The first section declares the game a “2D sidescrolling adventure,” which is the genre I first thought of when describing 13 Sentinels: Aegis Rim. Colloquially, I would just call this an adventure game or potentially an old-school adventure game. Adventure as a genre might be poorly named due to a lot of non-adventure games involving adventuring, and the genre postdating the 1980 Atari 2600 game, Adventure. Adventure is, of course, an action-adventure game. Adventure and adventure games do stem from the same place as they are both adaptations of the text adventure genre. Do you see why game genres kinda suck I’ve said “adventure” too many times, and it’s refereed to three distinctly different genres, not sub-genres. Adventure, of course, is an adaptation of the game Colossal Cave Adventure, the first text adventure game. Adventure and text adventure were likely the same genre before Mystery House, the first graphical adventure, now adventure, game. Playing Colossal Cave Adventure inspired Roberta Williams to create Mystery House The defining of adventure as a succinct genre away from text adventure likely happened with the release of the original King’s Quest in 1984. This would define an adventure game as a game about exploring an area, solving puzzles, talking to people, and telling a story. The old-school adventure sub-genre wouldn’t emerge until a lot of adventure games ditched the 2D, side-scrolling aspect that defined adventure games previously. 13 Sentinels: Aegis Rim definitively fits the genre conventions of an old-school adventure game. It lets you explore an, albeit small, world through 2D, side-scrolling movement. It contains puzzles, albeit light on them. You do spend a lot of time talking to people, and the game tells a big story. It’s certainly closer to the genre-convention-ideal adventure game than, say, Kentucky Route Zero, with it’s singular puzzle. Kentucky Route Zero is lauded as one of the adventure game greats despite it’s distance from the puzzle solving aspect. 13 Sentinels: Aegis Rim adheres to the conventions of an old-school adventure game.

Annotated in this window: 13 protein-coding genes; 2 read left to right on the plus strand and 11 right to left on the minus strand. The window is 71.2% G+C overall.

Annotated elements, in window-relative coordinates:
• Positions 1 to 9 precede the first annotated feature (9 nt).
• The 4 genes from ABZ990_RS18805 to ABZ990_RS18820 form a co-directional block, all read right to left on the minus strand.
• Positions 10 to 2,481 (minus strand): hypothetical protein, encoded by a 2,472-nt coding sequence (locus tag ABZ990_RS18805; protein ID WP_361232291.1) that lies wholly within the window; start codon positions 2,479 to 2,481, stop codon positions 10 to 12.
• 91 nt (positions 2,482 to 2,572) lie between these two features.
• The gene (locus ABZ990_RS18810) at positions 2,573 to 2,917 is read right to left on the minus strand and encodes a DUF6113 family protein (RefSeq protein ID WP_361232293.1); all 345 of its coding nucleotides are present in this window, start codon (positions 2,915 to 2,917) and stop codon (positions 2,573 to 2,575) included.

Visual Novels also stem from text adventures. In the same vein of Mystery House, Visual Novels add visuals to text adventure to then form an entirely new genre. Visual Novels generally feature a large amount of text consisting of mostly dialogue. If there’s any player agency it’s usually with players making choices that change what text will appear. This commonly takes the form of dialogue choices that lead to branching stories with multiple endings. They’ll use portraits to display different characters in a scene over a background, and occasionally have an image that displays a specific scene not using it’s usual layout. They tend to have features such as text logs and compendium of terms. Visual novels are one of the most rigid genres because people rarely ascribe visual novel as a second or third genre. Visual Novel genre hybrids become increasing popular, with games like 999 adding in escape-room segments, but, generally, the other genre has to be less than half of the games gameplay content. You wouldn’t see someone describe Yakuza 0 or Final Fantasy VI as a visual novel despite their large amount of dialogue-based text. The Ace Attorney series probably comes closest with it being a mystery, puzzle, adventure, visual novel. I think Ace Attorney games ascribe visual novel despite having a large amount of other elements because it weaves together all of its genres. 13 Sentinels: Aegis Rim certainly doesn’t have the look of the visual novel, but it’d be presumptuous of me to say “everyone is wrong, and it is not a visual novel.” The DNA of visual novels and old-school adventure games are the same, Colossal Cave Adventure. 13 Sentinels: Aegis Rim definitely airs closer to visual novels than most adventure games. If I were to order a list of genres I describe 13 Sentinels: Aegis Rim as, visual novel might clock in at around 4th due to the large overlap with adventure game. I don’t need to tell someone it’s a visual novel if I tell them it’s an adventure game. It doesn’t aid my communication around the game in the slightest. If someone were to call 13 Sentinels: Aegis Rim a visual novel, I just don’t think it’d be as apt of a description. 13 Sentinels: Aegis Rim is more an old-school adventure game than a visual novel, even if it is both.